Use of digital technology is gradually picking up in the insurance industry as sales agents are helping customers to figure out which product to buy and consumers are increasingly buying policies online. A majority of people do the bulk of their initial research online, using tools such as search engines and comparison websites.
Insurance companies are realising that digitisation is starting to have an effect on the way they do business. A Boston Consulting Group (BCG) report says in every area of insurance, traditional insurers can use the internet, mobile technology and social media to fend off new rivals and get ahead of long-time competitors.
“The challenge lies in coming up with a road map for digitisation: Where to start, what to change, how much to invest, and how to make it all happen.”
The report says companies should build their digital platform on three parts of the value chain: Internal operations, go-to-market strategies and risk. For internal operations, the benefits of digitisation starts from straight-through processing, which lowers the insurers’ transaction costs. For example, in health insurance, digitisation of operations involves developing interfaces for providers, such as physicians and hospitals, which will make claim settlement faster and reduce frauds in billing.
Digital technology can help immensely in automobile insurance. The BCG report quotes an example of one insurer where the processing cost is 30% lower than those of traditional insurers. “If traditional insurers are to remain competitive, they must move faster to make their legacy system more flexible an better able to operate in real time. This is a significant implementation challenge that will require a lot of planning and investment,” the report says.
An innovative way to increase efficiency is by introducing self-service portals, which could allow policyholders to do certain transactions online without any paper work or assistance. However, insurers face a challenge with such portals and have to move beyond just allowing customers to access forms online and send those PDFs back to in electronic form.
In the current structure of the industry, independent agents develop customer relationships and, in many cases, even handle customer service. However, self-service portals would reduce the work load of agents without necessarily increasing customers’ loyalty to the insurers themselves.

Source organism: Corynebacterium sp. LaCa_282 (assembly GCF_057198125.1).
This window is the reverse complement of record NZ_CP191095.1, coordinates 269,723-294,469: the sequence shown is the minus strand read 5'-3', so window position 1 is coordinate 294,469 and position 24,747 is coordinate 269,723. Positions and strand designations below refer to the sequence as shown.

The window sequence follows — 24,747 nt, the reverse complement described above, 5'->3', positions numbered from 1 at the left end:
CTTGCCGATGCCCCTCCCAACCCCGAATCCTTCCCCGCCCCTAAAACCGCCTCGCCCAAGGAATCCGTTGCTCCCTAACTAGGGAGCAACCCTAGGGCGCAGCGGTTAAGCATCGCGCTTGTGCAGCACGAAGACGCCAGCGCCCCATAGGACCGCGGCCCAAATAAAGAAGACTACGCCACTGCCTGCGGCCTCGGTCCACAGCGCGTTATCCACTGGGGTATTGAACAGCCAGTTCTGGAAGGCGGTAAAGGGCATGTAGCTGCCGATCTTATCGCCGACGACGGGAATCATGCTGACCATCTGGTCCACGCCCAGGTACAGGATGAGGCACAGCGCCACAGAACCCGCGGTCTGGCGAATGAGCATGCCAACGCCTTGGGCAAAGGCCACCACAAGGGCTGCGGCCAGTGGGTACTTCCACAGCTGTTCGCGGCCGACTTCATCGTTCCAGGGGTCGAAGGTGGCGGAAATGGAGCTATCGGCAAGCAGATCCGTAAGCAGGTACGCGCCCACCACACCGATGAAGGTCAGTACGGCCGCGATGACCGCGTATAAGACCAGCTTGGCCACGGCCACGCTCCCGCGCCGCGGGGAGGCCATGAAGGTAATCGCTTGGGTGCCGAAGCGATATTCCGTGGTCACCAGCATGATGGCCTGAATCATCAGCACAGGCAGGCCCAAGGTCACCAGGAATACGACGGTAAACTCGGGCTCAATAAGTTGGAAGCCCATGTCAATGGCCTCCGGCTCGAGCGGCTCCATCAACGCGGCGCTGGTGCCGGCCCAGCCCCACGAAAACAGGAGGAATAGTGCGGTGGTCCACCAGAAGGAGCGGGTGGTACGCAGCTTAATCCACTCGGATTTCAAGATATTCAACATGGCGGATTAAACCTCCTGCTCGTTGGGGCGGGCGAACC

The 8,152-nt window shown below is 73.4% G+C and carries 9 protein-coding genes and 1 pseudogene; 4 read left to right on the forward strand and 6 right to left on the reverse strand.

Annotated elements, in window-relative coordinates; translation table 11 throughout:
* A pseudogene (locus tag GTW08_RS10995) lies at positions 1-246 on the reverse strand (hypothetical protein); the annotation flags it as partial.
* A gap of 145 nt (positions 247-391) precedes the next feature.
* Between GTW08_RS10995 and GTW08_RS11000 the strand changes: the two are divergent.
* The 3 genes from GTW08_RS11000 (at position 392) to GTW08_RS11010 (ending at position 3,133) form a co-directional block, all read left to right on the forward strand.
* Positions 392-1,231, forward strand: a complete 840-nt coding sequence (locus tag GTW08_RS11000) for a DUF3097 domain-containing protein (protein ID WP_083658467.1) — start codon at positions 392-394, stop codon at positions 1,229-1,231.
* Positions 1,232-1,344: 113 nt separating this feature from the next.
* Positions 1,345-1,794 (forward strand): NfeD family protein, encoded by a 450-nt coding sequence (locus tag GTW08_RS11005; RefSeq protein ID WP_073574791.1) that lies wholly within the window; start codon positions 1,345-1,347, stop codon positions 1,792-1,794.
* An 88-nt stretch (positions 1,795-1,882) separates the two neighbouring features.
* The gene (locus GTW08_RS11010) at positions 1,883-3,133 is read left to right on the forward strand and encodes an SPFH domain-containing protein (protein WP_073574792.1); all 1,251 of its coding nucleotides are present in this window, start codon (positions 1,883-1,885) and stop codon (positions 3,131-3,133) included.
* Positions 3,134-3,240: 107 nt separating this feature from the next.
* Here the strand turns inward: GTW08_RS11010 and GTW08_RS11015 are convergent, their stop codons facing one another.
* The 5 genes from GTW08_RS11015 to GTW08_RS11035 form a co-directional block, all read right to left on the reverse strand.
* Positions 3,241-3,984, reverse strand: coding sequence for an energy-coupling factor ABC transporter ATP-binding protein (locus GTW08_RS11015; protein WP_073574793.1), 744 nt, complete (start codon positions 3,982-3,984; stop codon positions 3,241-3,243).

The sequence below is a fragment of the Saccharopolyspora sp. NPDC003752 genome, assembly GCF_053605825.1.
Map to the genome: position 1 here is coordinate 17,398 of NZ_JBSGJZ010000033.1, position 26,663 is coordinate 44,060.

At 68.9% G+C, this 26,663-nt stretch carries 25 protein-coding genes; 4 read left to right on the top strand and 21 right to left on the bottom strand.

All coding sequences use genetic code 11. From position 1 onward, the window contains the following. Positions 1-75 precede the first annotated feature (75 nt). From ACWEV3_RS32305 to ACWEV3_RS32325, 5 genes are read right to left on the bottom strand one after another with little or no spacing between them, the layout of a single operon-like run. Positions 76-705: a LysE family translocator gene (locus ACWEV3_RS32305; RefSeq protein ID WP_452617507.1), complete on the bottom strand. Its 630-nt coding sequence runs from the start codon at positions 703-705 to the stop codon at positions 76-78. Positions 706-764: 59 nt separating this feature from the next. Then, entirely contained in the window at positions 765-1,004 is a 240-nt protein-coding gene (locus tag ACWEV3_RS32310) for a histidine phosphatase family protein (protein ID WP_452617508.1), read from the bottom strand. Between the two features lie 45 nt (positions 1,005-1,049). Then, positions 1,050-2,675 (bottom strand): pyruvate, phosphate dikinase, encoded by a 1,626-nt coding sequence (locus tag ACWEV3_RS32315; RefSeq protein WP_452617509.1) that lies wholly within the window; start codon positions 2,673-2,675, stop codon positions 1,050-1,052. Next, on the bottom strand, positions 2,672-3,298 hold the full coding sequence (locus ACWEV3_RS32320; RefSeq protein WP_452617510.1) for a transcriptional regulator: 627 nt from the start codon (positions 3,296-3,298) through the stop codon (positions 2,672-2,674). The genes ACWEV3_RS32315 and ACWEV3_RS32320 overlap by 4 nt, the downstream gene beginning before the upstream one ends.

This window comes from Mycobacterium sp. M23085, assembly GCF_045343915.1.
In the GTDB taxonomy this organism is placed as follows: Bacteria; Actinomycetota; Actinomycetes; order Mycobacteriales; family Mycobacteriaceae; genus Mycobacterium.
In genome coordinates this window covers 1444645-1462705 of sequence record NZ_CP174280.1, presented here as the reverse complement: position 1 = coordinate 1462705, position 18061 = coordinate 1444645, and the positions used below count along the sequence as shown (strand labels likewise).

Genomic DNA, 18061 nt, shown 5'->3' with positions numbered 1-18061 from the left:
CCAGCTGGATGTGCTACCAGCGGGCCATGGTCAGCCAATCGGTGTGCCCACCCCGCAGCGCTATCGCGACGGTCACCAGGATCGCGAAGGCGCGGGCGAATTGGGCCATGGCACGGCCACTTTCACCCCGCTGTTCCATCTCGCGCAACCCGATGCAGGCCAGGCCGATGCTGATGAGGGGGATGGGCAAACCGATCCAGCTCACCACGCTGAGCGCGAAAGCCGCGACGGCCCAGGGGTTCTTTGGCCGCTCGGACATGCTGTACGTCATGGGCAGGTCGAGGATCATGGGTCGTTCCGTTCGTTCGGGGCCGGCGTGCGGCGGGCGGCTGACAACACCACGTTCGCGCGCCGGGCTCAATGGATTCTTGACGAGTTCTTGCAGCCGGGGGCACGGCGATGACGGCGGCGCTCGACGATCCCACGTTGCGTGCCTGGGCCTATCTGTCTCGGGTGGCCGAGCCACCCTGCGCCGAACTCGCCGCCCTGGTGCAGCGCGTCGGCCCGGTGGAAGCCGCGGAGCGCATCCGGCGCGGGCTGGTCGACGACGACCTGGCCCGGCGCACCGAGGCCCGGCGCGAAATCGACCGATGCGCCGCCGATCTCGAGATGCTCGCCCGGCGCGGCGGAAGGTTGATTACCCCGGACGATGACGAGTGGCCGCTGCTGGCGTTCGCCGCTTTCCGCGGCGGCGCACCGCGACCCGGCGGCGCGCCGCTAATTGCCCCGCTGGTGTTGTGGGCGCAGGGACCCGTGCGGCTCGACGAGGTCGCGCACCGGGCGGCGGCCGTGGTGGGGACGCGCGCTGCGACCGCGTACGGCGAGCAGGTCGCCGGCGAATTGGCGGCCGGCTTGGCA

Insurers have launched pilot digital projects in risk analysis. Underwriting is one of the prominent areas of risk in which insurers could capitalise on digitisation. While the science of using actuarial tables and other statistics to create and price insurance products has been around for a long time, information from social media, GPS systems and big data could lead to improvements in insurers’ ability to assess risk and even manage claim in an efficient manner. Globally, auto insurers are gathering data by using telematics devises and mobile phone applications to determine premiums for new clients. It enables insurers to price the premium lower for safe drivers and higher to those who have a track record of accidents and rash driving.
Moreover, the data also helps auto insurers adjust the price of policies in subsequent years and more accurately assess the risk of each policyholder. Similarly, life insurers can use data from social networks to estimate its loss reserves more accurately by spotting lifestyle changes.
When it comes to technology infrastructure, the BCG report underlines that traditional insurers are in a difficult spot. While on the one hand they have to start delivering some of the benefits of digital technology to their customers quickly, on the other hand, they are sitting on top of the legacy system, which, by their nature, can be changed only through a prolonged and multi-step process. The answer lies in rolling out some new digital services even as insurers move towards a long-term overhaul of their legacy architectures.